Fianna Fáil Dublin City Councillor and Chair of the Dublin City Council Brexit Summit, Paul McAuliffe has said the Government must do more to support small and medium sized indigenous businesses in the greater Dublin region to manage the potential impact of Britain’s exit from the European Union.
A survey published by Allied Irish Bank this month reveals that with just 39 days to go, less than 10% of SMEs nationwide have a formal Brexit plan in place.
He said, “In June 2016, a matter of weeks after Britain’s referendum result, I hosted a Dublin Brexit Summit where experts from across a number of fields discussed the action that would need to be swiftly taken to protect the greater Dublin region and it’s indigenous business community.
“It’s deeply worrying that despite repeated warnings, the new findings published by AIB affirm a real fear; businesses in our Capital are ill-equipped and ill-prepared most especially in the event of a no deal Brexit.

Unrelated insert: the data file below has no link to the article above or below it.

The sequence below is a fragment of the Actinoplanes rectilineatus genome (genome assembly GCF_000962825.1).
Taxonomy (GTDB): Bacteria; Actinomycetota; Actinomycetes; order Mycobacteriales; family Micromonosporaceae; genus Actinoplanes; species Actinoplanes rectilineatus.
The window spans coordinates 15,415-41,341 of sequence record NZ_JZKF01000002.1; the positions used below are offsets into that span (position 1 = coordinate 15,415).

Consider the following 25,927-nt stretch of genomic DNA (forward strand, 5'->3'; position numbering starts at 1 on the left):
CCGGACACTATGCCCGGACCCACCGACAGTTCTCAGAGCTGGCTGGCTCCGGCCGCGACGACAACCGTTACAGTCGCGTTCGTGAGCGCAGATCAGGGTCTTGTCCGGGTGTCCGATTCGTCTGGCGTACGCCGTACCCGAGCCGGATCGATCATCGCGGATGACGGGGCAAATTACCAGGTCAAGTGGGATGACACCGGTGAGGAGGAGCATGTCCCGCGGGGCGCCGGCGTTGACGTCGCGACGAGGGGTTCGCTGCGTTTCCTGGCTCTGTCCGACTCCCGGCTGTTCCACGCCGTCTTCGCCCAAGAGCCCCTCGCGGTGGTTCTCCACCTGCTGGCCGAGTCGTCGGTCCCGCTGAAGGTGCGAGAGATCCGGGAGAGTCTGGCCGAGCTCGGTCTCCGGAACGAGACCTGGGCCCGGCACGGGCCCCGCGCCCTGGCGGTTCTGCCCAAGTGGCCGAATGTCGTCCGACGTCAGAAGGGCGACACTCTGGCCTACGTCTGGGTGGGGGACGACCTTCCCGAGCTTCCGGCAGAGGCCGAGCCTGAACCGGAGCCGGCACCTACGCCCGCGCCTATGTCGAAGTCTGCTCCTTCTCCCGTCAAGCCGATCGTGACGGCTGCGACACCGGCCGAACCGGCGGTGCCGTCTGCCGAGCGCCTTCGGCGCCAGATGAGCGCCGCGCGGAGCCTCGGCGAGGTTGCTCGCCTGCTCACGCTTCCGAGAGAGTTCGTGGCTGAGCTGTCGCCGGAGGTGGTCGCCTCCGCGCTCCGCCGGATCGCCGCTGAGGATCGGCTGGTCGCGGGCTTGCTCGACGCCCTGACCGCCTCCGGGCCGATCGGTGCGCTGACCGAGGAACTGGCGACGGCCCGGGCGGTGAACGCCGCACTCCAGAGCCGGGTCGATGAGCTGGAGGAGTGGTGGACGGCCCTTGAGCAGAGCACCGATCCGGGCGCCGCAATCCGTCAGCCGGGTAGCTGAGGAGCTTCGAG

“The obvious absence of strategic planning can only adversely affect Dublin’s ability to respond and guarantee that we can continue to attract business and retain our own home grown indigenous companies.
“It is clear that Dublin is the engine of Ireland’s economy but without investing in the city’s infrastructure or adequately supporting SMEs, it will only become more and more difficult to maintain our competitiveness.
“This Government has a responsibility to collaborate with SMEs and put a Brexit plan in place for them to follow suit. While other major European countries scrambled to publish comprehensive Brexit legislation, Ireland has appeared to bank on an orderly exit with a transition period.
“Let these latest findings act as a wake-up call; the businesses that operate in our capital city whether home-grown or not provide jobs and livelihoods that Government has a duty to protect.”